From Irish Names and Surnames 1923
Mac CATHMHAOIL—IV—M'Caughwell, M'Cawill, M'Kavill, MacCavill, MacCawell, MacCowell, MacCowhill, MacCawl, MacCaul, MacCall, MacHall, MacCaulfield, Keawell, (Howell, Caulfield, Campbell, Callwell), &c.; 'son of Cathmhaol' (battle-chief); the name of a family who, says O'Donovan, 'are famous in Irish history for their learning and the many dignitaries they supplied to the church.' They derive their descent from Eoghan, son of Niall of the Nine Hostages, and were for many centuries powerful chiefs in Tyrone. Their patrimony was Kinel Farry, now the barony of Clogher in Co. Tyrone, and other districts in the same county and in Fermanagh. There was another family of the same name in Co. Down. In the 16th century, the name had spread into Connacht, Westmeath and Carlow. A branch of the family of Tyrone who settled in Co. Wicklow changed the name to Caulfield. This fine old name is now often sadly disguised.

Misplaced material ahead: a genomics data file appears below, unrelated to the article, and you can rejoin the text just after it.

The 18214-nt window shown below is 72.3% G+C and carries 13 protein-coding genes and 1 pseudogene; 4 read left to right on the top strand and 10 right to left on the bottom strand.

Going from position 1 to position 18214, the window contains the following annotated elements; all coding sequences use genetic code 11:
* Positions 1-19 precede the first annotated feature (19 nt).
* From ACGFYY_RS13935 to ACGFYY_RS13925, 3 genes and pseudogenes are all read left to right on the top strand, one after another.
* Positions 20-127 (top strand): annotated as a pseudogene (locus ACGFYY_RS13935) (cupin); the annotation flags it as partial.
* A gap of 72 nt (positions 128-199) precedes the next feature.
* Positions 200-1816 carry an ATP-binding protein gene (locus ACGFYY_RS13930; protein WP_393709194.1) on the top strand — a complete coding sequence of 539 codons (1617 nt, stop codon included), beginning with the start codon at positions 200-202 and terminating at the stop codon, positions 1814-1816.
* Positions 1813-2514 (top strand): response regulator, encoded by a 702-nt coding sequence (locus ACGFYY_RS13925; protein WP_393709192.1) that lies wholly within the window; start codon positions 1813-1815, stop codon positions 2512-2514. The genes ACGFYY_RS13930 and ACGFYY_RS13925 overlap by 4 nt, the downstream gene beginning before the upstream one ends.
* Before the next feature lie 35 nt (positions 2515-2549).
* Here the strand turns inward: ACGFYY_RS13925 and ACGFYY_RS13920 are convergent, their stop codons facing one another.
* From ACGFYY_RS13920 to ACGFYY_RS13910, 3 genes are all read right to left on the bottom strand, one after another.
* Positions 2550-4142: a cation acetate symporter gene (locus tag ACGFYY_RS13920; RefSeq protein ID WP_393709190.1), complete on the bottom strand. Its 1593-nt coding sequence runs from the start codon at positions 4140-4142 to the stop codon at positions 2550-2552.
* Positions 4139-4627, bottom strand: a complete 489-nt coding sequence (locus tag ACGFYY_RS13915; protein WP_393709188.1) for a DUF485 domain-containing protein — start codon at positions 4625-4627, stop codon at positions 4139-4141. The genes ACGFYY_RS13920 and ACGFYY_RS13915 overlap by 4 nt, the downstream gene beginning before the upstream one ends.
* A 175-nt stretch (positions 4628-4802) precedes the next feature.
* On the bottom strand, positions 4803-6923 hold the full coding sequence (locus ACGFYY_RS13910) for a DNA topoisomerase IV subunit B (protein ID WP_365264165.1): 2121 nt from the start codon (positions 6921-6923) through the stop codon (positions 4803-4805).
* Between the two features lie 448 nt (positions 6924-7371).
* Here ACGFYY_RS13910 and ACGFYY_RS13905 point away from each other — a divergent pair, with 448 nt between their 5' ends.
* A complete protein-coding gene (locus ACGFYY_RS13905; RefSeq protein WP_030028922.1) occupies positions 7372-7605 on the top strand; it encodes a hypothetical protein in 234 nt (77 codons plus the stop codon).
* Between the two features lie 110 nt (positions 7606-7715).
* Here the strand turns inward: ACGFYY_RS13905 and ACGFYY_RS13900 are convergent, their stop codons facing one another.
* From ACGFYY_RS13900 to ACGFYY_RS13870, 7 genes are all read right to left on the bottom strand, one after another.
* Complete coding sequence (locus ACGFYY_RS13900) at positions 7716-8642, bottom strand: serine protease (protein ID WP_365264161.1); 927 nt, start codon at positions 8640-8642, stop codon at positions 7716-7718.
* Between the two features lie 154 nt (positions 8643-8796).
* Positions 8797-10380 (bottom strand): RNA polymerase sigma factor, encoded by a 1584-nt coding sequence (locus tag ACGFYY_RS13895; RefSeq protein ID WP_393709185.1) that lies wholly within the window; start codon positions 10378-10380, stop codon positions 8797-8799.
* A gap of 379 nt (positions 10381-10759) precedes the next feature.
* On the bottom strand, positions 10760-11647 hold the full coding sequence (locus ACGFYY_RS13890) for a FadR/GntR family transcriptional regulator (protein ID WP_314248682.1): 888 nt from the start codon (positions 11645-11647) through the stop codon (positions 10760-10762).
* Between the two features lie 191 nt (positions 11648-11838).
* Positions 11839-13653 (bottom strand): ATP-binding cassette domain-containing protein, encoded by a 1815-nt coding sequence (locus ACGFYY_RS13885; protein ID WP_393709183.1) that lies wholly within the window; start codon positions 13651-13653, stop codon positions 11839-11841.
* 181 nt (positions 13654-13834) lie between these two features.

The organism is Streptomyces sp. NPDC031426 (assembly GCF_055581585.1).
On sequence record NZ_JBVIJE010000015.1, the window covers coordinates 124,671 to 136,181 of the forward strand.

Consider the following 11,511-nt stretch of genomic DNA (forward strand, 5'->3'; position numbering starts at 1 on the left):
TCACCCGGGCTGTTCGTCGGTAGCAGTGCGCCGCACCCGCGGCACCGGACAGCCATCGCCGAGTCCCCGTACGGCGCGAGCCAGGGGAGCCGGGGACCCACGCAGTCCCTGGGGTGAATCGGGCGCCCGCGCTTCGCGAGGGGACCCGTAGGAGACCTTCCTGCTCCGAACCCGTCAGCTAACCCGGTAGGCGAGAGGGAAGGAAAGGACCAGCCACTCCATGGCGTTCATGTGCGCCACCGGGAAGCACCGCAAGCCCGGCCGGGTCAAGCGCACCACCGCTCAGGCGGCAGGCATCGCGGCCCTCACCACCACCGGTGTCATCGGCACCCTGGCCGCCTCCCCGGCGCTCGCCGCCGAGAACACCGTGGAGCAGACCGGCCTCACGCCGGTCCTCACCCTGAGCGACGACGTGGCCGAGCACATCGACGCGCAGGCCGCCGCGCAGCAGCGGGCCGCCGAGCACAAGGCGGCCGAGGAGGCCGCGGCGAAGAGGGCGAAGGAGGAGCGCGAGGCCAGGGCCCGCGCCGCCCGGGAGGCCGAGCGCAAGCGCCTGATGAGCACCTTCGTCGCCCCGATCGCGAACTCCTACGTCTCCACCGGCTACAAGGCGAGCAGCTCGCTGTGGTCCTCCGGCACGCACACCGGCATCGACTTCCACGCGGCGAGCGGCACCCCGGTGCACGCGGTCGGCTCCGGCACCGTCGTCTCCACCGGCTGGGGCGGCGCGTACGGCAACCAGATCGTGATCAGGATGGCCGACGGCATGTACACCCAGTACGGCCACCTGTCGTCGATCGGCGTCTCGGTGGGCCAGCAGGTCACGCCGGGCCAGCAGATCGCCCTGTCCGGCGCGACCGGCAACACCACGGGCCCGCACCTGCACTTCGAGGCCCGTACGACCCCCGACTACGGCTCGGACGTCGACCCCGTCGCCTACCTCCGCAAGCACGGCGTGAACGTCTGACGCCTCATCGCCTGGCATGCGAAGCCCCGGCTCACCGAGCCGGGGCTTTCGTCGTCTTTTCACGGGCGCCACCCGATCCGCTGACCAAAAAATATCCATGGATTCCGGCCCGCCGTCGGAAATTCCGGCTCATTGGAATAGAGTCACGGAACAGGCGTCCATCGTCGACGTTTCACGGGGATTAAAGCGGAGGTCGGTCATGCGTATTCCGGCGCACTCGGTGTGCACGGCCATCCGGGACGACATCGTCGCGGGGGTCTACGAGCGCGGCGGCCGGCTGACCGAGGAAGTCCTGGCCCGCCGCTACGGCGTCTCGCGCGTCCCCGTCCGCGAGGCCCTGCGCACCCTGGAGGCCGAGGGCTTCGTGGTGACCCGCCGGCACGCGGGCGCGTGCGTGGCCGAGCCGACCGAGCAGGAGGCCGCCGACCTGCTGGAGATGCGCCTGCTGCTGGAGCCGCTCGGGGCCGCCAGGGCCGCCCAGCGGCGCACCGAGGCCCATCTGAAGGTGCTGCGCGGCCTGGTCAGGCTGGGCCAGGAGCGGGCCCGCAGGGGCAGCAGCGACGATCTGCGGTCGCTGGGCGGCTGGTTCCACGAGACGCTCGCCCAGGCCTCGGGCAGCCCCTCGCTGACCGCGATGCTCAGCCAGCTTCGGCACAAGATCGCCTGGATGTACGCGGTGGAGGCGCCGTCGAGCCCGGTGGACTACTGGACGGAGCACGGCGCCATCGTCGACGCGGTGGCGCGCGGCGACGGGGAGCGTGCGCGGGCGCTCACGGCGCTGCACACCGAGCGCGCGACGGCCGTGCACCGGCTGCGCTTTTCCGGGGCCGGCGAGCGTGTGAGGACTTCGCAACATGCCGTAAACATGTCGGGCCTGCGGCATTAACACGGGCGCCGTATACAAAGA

Alphabetical Index to Irish Surnames
In Popular Rhymes and Sayings of Ireland (first published in 1924) John J. Marshall examines the origin of a variety of rhymes and sayings that were at one time in vogue around different parts of the country, including those which he recalled from his own childhood in County Tyrone. Numerous riddles, games and charms are recounted, as well as the traditions of the ‘Wren Boys’ and Christmas Rhymers. Other chapters describe the war cries of prominent Irish septs and the names by which Ireland has been personified in literature over the centuries.
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